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Advances in Meteorology
Volume 2013 (2013), Article ID 362925, 10 pages
http://dx.doi.org/10.1155/2013/362925
Research Article

Impacts of Future Urban Expansion on Regional Climate in the Northeast Megalopolis, USA

1School of Mathematics and Physics, China University of Geosciences (Wuhan), Wuhan 430074, China
2Institute of Geographic Science and Natural Resource Research, Chinese Academy of Sciences, Beijing 100101, China
3Center for Chinese Agricultural Policy, Chinese Academy of Sciences, Beijing 100101, China

Received 21 June 2013; Accepted 14 August 2013

Academic Editor: Xiangzheng Deng

Copyright © 2013 Yingzhi Lin et al. This is an open access article distributed under the Creative Commons Attribution License, which permits unrestricted use, distribution, and reproduction in any medium, provided the original work is properly cited.

Abstract

In this paper, evidences for influences of future urban expansion on regional climate in the Northeast megalopolis, USA, are presented. The model-based analysis shows that future urban expansion will significantly result in regional climate change. An average annual temperature increase ranging from 2°C to 5°C in new urban area and an average annual temperature decrease ranging from 0.40°C to 1.20°C in the south of the megalopolis will be caused by future urban expansion. The average annual precipitation of the simulation area will decrease due to future urban expansion by 5.75 mm, 7.10 mm, and 8.35 mm in the periods of 2010–2020, 2040–2050, and 2090–2100, respectively. The warming effect of future urban expansion in original and new urban area and drought effects in nonurban area will be more serious in summer than in winter. A cooling effect will turn up in original urban area in winter. This research further shows that a study at the scale of megalopolis helps to understand the integrated effect of combination and interaction of multiple cities and their surrounding areas which may crucially determine regional climate pattern and should be highly valued in the future.

1. Introduction

Urban expansion is regarded as one of the most noticeable effects of human activities that cover a very small fraction of Earth’s land surface but notably affect climate. It usually removes and replaces crops and natural vegetation with nonevaporating and nontranspiring surfaces such as metal, asphalt, and concrete [1, 2]. These artificial surfaces are characterized by specific thermal properties (albedo, thermal conductivity, and emissivity) which are different from those of nonurban areas [35]. The alteration of regional thermal properties along with urban expansion will inevitably result in the redistribution of incoming solar radiation and affect the surface energy budgets [6, 7]. Consequently, the wind velocity, mixing layer depth, and thermal structures in the boundary layer, as well as the local and regional atmospheric circulations, are changed [811].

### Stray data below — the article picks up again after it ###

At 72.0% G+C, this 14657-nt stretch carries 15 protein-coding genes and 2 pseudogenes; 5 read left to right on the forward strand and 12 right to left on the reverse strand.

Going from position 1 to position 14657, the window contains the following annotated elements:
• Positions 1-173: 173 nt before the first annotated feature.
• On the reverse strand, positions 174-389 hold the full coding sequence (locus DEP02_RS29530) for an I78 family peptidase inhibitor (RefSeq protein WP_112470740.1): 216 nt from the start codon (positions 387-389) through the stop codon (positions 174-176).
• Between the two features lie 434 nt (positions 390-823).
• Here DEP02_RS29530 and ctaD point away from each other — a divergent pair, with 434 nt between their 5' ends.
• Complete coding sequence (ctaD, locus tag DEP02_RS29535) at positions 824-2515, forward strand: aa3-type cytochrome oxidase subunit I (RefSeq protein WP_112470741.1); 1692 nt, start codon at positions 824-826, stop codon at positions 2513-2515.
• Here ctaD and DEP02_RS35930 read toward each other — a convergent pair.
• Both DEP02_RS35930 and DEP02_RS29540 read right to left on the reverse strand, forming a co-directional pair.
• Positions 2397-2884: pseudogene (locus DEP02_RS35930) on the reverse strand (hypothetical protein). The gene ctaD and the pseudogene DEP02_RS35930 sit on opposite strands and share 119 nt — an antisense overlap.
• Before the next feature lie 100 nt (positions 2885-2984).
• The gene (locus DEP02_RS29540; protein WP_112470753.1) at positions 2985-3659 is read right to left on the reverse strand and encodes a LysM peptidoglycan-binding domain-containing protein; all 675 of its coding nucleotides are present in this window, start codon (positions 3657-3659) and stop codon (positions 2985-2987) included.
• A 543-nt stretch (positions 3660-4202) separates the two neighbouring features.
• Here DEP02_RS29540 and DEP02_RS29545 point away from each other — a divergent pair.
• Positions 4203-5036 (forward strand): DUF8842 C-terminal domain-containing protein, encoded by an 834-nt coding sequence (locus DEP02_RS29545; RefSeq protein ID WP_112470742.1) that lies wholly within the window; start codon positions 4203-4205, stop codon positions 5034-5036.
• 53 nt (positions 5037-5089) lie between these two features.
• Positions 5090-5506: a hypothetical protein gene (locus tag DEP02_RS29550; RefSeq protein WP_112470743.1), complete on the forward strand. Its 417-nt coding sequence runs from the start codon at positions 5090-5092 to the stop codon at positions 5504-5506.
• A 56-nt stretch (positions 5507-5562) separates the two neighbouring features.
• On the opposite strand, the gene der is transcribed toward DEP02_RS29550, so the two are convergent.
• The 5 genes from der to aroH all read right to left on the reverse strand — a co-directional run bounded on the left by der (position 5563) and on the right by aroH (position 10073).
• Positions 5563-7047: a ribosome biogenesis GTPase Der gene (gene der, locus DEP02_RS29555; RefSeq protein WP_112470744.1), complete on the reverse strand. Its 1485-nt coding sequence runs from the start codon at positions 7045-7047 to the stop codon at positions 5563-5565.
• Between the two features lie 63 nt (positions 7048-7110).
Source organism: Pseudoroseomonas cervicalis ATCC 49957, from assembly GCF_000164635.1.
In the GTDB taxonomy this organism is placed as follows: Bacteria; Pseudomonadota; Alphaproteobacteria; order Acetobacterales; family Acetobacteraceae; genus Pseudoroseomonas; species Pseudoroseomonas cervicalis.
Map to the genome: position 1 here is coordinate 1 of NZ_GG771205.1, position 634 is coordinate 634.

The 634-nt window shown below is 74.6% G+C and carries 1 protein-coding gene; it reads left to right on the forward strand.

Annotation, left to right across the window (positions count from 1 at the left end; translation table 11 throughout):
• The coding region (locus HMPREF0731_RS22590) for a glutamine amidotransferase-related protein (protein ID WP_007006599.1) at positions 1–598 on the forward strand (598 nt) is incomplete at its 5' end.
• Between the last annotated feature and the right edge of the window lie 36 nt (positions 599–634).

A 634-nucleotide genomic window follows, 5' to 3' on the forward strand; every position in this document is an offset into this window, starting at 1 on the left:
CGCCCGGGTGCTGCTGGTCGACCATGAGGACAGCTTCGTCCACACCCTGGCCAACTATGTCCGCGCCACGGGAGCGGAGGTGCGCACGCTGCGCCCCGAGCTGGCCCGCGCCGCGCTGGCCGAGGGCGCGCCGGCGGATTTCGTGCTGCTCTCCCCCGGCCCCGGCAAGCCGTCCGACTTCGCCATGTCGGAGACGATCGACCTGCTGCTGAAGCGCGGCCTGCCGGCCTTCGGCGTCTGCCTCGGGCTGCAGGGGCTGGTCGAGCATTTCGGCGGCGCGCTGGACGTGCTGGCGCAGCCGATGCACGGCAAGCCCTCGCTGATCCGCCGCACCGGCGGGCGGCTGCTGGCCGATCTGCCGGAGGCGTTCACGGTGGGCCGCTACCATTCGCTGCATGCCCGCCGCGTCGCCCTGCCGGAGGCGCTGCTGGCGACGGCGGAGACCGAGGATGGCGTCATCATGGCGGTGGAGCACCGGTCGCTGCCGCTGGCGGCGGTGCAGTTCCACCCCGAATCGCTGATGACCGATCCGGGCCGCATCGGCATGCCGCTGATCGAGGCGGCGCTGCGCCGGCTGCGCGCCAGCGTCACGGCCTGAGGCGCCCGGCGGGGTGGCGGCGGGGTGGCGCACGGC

One of the most widely concerned phenomena of urban-induced climate change is the effect of urban heat island (UHI), which describes the difference in ambient air temperature between an urban area and its surrounding rural area. A lot of researches have been implemented focusing on the UHI in a single city [1214]. Though neglecting the integrated effect of combination and interaction of multiple cities at regional scale, these researches help greatly in understanding the influences of urban expansion on climate. Back in the late 1960s, Bornstein pointed out urban surface temperature inversions to be less intense and far less frequent than those in the surrounding nonurban regions [15]. Afterwards, large quantities of empirical researches have proved that urban expansion can inevitably cause local temperature change. For example, the research of Kalnay and Cai suggested that half of the observed decrease in diurnal temperature range is due to land use changes especially urban expansion [16]. And according to the estimation of Rosenzweig et al. using global climate models (GCMs), the average difference in urban and nonurban minimum temperatures is 3.0°C for the Newark area and 1.5°C for Camden [17]. The statistical analysis of Yuan and Bauer using remote sensing data of Minnesota indicated there is a strong linear relationship between land surface temperature and percent impervious surface for all seasons [18]. Gaffin et al., analyzed the historical annual data of New York and found that the UHI intensification increase along with urban expansion is responsible for 1/3 of the total warming that the city had experienced since 1900 [19]. Imhoff et al. found that urban expansion is the primary driver for the increase in temperature, explaining 70% of the total variance inland surface temperature in Los Angeles [20]. Kleerekoper et al. showed that the severe temperature rise in urban environments is caused by heat stresses aggravation of phenomenon UHI along with urban expansion [21]. Tian et al. found that the diurnal temperature ranges have tight correlation with urban areas in their study of Shenzhen, China [22]. Besides strengthening UHI effect, it has been found that urban expansion can significantly lead to local precipitation change. For instance, the study of Marshall Shepherd et al. illustrated the positive effects of urban areas on precipitation enhancement in the west-northwest Houston area and suggested that the future urban expansion may lead to temporal and spatial precipitation variability in coastal urban microclimates [23]. And Guo et al. showed that the total accumulated precipitation in Beijing decreases especially in the urbanized region, and its distribution tends to become more concentrated and intensified along the borderline between urban and nonurban regions [24]. All above researches indicate that it is unambiguous that the urban expansion can result in local climate change.